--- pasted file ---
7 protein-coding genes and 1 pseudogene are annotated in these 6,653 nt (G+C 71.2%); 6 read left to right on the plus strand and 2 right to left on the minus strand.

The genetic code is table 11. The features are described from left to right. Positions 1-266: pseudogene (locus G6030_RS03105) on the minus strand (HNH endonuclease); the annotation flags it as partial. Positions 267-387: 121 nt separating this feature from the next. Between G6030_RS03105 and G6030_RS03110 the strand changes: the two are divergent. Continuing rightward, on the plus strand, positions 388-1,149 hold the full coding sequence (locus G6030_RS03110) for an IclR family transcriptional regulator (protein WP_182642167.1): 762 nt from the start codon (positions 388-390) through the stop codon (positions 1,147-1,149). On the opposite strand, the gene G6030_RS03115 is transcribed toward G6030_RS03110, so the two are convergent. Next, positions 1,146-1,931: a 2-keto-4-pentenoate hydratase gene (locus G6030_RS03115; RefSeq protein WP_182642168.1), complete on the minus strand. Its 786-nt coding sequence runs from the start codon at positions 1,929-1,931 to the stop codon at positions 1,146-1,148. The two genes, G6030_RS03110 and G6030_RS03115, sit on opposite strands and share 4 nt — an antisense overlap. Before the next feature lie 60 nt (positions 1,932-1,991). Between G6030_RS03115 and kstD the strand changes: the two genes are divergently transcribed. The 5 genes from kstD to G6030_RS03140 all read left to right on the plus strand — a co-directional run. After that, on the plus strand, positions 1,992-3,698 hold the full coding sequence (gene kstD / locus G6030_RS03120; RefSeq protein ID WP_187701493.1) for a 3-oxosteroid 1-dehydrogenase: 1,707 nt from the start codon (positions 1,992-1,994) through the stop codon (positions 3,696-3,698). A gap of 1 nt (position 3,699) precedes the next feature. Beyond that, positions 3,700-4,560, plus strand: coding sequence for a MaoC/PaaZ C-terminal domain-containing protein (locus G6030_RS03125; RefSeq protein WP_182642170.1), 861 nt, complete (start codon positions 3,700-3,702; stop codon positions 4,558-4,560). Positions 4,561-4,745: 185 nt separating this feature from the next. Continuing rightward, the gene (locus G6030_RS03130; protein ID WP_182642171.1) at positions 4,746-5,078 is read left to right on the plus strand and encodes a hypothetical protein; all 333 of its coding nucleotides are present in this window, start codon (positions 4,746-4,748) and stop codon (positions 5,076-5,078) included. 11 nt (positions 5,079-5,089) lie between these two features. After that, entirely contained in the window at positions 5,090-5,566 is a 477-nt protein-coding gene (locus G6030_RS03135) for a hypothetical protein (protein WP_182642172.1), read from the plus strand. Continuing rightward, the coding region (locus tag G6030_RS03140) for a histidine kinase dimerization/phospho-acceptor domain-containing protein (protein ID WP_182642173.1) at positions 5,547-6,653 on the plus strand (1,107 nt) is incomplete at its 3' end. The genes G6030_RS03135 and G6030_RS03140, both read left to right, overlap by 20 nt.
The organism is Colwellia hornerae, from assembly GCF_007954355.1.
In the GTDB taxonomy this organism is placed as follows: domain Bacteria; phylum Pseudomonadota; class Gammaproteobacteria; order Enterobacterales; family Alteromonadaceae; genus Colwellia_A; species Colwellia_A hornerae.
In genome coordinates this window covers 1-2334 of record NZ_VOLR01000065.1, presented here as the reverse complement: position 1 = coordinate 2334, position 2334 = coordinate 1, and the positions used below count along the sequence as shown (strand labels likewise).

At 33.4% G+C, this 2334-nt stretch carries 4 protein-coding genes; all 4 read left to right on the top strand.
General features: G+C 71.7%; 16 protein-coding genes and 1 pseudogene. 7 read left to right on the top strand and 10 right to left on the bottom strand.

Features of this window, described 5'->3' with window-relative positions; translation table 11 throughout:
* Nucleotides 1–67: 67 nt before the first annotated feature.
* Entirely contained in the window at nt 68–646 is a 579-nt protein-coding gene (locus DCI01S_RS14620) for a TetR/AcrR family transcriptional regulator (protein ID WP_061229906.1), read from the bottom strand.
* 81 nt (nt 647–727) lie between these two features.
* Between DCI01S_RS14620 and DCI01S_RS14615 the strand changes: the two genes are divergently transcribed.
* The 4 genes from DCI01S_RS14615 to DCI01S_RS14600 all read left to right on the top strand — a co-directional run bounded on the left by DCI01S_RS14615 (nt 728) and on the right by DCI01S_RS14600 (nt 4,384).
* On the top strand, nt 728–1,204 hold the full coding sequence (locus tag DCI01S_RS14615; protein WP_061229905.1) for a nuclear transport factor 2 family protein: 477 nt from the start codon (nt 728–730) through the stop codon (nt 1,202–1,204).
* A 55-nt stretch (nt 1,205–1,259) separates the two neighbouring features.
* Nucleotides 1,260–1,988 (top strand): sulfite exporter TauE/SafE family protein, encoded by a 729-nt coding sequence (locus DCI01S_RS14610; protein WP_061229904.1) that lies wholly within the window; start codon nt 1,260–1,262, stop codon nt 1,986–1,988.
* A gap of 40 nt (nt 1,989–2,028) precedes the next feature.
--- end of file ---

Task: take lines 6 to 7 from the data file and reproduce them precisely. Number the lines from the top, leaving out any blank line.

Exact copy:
At 33.4% G+C, this 2334-nt stretch carries 4 protein-coding genes; all 4 read left to right on the top strand.
General features: G+C 71.7%; 16 protein-coding genes and 1 pseudogene. 7 read left to right on the top strand and 10 right to left on the bottom strand.